Employment trends expert Rob Wilson discusses why unemployment scams are not a ‘victimless crime’
Unemployment scams are on the rise across the country, with organizations like the Better Business Bureau of Central Illinois reporting that this type of fraud has been on the increase in recent months. Over 200,000 Illinoisans have been targeted for such fraud, and Congressman Rodney Davis (R-IL) himself was a victim, with scammers filing for unemployment benefits under his name.
Employment trends expert Rob Wilson can speak personally to this troubling trend, as he was the target of an unemployment scam, along with other members of his staff.
“We’ve known these scams have been on the rise for months, and we have been helping our clients with how to best address the issue, but it was still a bit of a shock to find out it happened to me and employees within our office too,” says Wilson, who is the President of Employco USA, an employment solutions firm based in Chicago.
Wilson says that the perpetrators are stealing employees’ identities in order to access government funds under their name.
“It’s alarming to consider how much confidential information these scammers have,” says Wilson. “From your address to your birthday to your Social Security number, this a disturbing breach of privacy.”
Wilson says it’s not only employees who need to be worried. Employers are at risk as well.
“When you have false unemployment claims filed under your company name, your tax rates are going to go up and your experience rating is going to take a hit,” says Wilson. “All of this means that your health insurance costs will increase, at a time when most companies are really hurting for revenue as it is.”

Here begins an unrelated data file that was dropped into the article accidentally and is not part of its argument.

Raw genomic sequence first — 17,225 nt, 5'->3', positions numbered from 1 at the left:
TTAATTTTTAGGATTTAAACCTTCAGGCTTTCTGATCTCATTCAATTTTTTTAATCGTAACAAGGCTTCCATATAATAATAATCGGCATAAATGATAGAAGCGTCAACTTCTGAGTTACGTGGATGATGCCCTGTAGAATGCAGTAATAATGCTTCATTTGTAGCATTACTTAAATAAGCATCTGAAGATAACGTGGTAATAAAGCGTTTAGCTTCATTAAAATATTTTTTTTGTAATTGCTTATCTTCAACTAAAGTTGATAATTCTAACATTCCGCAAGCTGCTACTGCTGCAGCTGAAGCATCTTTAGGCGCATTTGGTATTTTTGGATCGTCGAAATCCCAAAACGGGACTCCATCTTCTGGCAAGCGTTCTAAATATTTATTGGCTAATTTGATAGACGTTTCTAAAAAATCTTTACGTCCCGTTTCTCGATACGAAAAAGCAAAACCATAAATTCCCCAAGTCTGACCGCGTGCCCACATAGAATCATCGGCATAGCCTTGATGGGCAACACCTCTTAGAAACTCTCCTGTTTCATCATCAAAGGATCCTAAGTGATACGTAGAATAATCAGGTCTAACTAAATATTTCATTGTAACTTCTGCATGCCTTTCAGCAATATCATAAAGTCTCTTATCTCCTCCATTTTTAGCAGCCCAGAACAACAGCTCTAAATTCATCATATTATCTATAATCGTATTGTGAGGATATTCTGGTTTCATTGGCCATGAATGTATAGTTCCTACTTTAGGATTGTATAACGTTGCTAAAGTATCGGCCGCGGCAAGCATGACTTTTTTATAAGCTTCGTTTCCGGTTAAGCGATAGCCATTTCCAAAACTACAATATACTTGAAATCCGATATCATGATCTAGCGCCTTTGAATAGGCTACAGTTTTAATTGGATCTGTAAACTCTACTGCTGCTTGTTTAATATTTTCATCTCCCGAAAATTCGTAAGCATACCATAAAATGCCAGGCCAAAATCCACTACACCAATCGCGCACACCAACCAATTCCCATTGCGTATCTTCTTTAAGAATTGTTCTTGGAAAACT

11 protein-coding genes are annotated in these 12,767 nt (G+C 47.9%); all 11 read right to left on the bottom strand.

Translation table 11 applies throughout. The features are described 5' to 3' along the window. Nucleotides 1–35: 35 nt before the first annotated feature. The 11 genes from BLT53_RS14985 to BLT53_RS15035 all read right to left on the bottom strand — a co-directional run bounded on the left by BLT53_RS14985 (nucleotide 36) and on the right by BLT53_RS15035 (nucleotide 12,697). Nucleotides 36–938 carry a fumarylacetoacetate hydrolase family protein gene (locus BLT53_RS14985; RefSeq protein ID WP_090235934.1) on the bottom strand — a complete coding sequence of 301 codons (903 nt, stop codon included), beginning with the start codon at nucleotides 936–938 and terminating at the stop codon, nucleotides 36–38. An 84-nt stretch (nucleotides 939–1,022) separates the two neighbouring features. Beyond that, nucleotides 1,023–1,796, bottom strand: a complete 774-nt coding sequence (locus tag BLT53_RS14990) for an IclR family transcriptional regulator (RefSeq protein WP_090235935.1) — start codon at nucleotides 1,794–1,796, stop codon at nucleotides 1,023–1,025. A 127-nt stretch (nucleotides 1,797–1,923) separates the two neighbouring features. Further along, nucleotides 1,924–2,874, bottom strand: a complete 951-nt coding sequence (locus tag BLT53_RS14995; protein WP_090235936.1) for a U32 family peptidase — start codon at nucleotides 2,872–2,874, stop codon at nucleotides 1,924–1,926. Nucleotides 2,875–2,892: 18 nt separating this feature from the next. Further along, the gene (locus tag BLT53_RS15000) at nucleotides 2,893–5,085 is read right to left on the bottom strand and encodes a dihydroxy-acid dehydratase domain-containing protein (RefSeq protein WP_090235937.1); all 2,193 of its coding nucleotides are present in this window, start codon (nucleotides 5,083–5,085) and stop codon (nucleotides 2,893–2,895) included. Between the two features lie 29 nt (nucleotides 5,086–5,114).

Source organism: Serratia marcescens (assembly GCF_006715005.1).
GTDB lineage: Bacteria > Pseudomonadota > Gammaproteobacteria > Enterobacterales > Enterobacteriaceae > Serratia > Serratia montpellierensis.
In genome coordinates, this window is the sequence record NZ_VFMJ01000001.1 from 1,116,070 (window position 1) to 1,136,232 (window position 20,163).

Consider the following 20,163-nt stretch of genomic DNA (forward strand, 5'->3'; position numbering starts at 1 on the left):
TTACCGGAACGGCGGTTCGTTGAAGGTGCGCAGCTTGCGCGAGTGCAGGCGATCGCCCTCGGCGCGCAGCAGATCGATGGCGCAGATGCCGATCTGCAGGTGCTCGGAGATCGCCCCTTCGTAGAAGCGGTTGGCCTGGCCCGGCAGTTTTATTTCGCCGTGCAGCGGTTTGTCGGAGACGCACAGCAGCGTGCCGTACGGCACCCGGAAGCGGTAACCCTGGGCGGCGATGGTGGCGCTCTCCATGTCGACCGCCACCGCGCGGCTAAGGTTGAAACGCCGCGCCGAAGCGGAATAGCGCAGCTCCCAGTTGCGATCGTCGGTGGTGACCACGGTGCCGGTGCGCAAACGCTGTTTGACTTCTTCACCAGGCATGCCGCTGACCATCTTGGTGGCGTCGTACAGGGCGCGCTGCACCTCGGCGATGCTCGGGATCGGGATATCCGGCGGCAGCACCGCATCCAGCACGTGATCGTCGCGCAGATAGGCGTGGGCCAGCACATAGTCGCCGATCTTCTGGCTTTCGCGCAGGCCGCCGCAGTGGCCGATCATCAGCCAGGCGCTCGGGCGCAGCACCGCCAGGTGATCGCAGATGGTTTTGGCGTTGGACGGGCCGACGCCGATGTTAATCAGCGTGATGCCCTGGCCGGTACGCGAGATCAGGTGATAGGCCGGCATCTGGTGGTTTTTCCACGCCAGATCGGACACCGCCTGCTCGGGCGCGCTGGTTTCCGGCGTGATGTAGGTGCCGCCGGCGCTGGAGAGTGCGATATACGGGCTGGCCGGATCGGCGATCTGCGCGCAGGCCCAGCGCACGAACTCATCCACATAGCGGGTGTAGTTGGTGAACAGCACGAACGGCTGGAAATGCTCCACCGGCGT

Wilson says it would behoove companies to send out an email or letter to each of their employees with information about unemployment scams and what they should do if they receive a letter about unemployment that they suspect is fraudulent.
“Don’t assume your staff will know about these scams or how to handle them if they’re a target,” says Wilson. “Employees may have never even heard about these types of crimes, and with everything going on in the country, this may be the last thing on their mind. Ensure that they have the education and resources they need to protect themselves…and ultimately, you as well.”
Below, Wilson outlines how employers and employees should respond if they are victims of an unemployment scam.
If you’re an employer….
“The employer should immediately protest the claim and report it as fraud,” says Wilson.
If you’re an employee….
“Contact your employer immediately. Keep a record of your communication if you can, such as printing and saving the emails so you can have them if you need them in the future,” says Wilson. “Then, file an incident report at your local police department to let them know your identity has been stolen. You should also report this to your State Attorney General.”
Wilson says you should then create an account online with www.ssa.gov so you can monitor your Social Security information and keep abreast of any other potential criminal activity surrounding your stolen number.
“Lastly, contact the credit bureaus or LifeLock to ensure that your credit history stays intact and make sure that no one is attempting to take out credit cards under your name,” says the employment expert.
For more on this topic, please contact Rob Wilson at firstname.lastname@example.org.